Thimbleberries are commonly found throughout the province. A wide variety of indigenous groups processed the berries into cakes to store for the winter months. Thimbleberry is a potent source of vitamin C, which helps ward off intestinal problems like dysentery. The sprouts were peeled and eaten raw in the spring before they became woody. The leaves were used medicinally in a number of ways. They could be rubbed on the skin to help with acne or irritation; the Cowlitz of Washington would crush the leaves to soothe burns. In Wsanec territory, the dried leaves were ingested or made into a tea to alleviate diarrhea; elsewhere they were reportedly ingested to treat nausea and vomiting.
Trembling Aspen Populus tremuloides
Twinflower Linnaea borealis
Twinflower has been used as a food source by the Carrier Indians of British Columbia’s interior. Indigenous tribes including the Montagnais, Tanana, Algonquin, Iroquois and Snohomish Indians have all used twinflower for a variety of medicinal purposes. It has been used as a tonic during pregnancy as well as a treatment for painful menstruation. When mashed up, the plant can be used as a poultice for inflamed limbs and as a remedy to relieve painful headaches. A decoction of leaves can treat colds, while a decoction of the twigs can be given to children to relieve fever, cramps and crying.
Western Hemlock Tsuga heterophylla
Western Hemlock wood was used for a wide variety of tools, from spoons and harpoon shafts, to dip net poles and fire tongs. The bark has a very high tannin content, and was used for as a tanning agent, pigment, and cleaning solution. Many indigenous communities pounded and boiled bark in fresh water to make dyes for Mountain goat wool and basket materials. The strong smelling, sticky pitch was used as a cement to patch canoes and water containers. It was also used as a salve for healing wounds, to prevent chapping and to remove vermin from hair. The bark can be used as a laxative, a wash for sore eyes or skin sores, to stop hemorrhages and bleeding, to treat syphilis and tuberculosis, and to soothe a sore throat. The inner bark was also eaten fresh, or processed into cakes and sometimes mixed with berries.
Western Red Cedar Thuja plicata
Northwest coast indigenous communities used giant cedar trunks for their canoes, housing materials, tools, and totem poles. The bark was used for everything from rope and basketry to clothing and baby diapers. The low smoke, aromatic fire from red cedar was favored for smoking salmon.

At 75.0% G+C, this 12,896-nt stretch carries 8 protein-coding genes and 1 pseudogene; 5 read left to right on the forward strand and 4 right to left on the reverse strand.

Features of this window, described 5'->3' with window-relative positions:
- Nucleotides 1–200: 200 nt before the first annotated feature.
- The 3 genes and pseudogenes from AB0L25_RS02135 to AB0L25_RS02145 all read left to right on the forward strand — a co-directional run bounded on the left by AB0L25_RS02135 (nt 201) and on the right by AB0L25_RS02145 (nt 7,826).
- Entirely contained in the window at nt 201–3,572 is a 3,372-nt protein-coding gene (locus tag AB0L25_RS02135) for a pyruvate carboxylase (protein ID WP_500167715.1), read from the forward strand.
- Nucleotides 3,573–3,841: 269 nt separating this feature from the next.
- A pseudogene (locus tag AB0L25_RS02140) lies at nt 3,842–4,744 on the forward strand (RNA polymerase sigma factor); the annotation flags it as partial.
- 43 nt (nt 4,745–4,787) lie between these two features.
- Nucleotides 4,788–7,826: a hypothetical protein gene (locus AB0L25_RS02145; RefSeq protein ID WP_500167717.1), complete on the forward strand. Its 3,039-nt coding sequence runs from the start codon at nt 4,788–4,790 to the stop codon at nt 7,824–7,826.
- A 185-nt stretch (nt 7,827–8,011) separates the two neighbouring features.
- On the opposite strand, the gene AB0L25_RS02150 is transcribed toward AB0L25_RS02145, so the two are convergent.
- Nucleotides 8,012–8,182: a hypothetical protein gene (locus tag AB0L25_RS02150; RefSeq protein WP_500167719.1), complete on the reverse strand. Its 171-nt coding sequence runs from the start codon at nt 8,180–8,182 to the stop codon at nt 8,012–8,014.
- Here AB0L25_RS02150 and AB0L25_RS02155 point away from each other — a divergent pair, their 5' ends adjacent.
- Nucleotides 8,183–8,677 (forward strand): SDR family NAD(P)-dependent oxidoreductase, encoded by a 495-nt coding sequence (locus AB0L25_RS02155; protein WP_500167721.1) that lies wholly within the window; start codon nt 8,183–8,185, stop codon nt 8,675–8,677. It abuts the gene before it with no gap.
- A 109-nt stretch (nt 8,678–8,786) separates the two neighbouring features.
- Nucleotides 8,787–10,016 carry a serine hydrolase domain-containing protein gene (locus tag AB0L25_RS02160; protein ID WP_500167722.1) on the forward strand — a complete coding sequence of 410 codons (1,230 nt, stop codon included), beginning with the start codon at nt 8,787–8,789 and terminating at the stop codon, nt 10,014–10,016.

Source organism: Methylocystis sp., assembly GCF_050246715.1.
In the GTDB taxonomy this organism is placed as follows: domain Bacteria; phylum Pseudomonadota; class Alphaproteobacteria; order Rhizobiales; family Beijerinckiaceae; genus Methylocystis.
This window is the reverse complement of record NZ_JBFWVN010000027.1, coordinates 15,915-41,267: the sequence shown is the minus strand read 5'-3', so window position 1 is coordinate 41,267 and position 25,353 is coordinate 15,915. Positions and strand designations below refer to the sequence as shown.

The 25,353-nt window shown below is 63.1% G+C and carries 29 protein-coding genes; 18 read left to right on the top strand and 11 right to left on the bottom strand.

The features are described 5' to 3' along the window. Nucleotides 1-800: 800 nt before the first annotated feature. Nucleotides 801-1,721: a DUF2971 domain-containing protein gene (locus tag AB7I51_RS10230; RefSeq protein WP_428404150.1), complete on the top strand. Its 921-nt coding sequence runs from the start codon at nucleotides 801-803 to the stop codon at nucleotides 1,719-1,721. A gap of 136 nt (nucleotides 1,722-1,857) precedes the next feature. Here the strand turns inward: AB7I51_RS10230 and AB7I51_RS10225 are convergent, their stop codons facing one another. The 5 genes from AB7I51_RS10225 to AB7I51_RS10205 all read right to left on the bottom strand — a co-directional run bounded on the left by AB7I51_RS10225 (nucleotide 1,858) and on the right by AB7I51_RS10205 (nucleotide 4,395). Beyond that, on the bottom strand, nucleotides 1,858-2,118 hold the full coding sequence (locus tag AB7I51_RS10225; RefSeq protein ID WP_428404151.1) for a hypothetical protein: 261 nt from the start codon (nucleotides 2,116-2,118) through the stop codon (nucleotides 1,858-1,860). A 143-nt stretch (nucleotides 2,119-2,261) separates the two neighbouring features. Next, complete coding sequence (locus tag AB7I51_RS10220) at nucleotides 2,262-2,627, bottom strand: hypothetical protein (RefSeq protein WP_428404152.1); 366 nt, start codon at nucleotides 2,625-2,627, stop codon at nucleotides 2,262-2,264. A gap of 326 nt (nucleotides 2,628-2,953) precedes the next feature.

Wild Celery Lomatium nudicaule
The dried seeds of the plant can be boiled into a tea to assist with sore throats, coughs and other bronchial ailments. The seeds may also be chewed, plant fibre discarded, to achieve the same effect. The inhaled smoke of the burning seeds as medicine is said to treat headaches, as is the inhaled aroma of compressed seeds or seeds added to a poultice and placed on the forehead.
When burned as medicine, KEXMIN seeds provide both a cleansing and protection from negativity, and harmful spirits.
The Washoe people of Nevada use the root of this plant to make tea to treat bronchial ailments. It is of note that not one Washoe person who had access to this plant died during the Spanish flu pandemic of 1918, while other tribes in Nevada suffered losses.
Bush: ḴÁMQ IȽĆ
Wild Gooseberry Ribes divaricatum
The berries, roots and leaves of this plant are all edible. The berries were often mixed with salal berries and boiled down to make cakes that could be stored for winter. The roots can be boiled and used to help relief cramps by rubbing onto the affected area. Newborn babies were bathed in boiled leaves by their grandparents so that they would grow up to be intelligent and obedient. The roots were also boiled with cedar rose roots and woven into rope and fishing weirs. On Haida Gwaii the sharp thorns were used for tattooing. Tattooing was a rite of passage, and in Haida society children were tattooed by their maternal aunties.
Woolly Sunflower Eriophyllum lanatum
The woolly sunflower is found along coastal regions from British Columbia to California. The Chehalis people of British Columbia and Washington were said to mix the dried flowers with grease to make a strong love potion. In traditional Miwok tribes of California, the leaves of woolly sunflower were made into a poultice and put on parts of the body to relieve pain and heal wounds. In Washington, the Skagit people were known to rub the leaves on themselves to prevent dry skin.
Yarrow Achillea millefolium
Yarrow is one of the most widely used medicinal plants, both locally and worldwide. In BC, this plant has been used by many indigenous nations, including the Thompson River Salish, Ulkatcho First Nation, Nuxalk Nation, and the Tsimshian people. It is used to treat many ailments, from colds, venereal diseases, and bladder ailments to infusions for bathing arthritic limbs, and poultices for sciatica, sore muscles, and breast abscesses. Chewed leaves can be applied to burns and boils, and made into a chest rub for bronchial infections. Vancouver Island ingenious peoples reportedly used yarrow to stop bleeding and was often taken on hunting trips for this reason. Yarrow was also used during child birth to help with the birthing of the placenta and any hemorrhaging. Other traditional uses include treating fever, deep cuts, and as a digestive aid.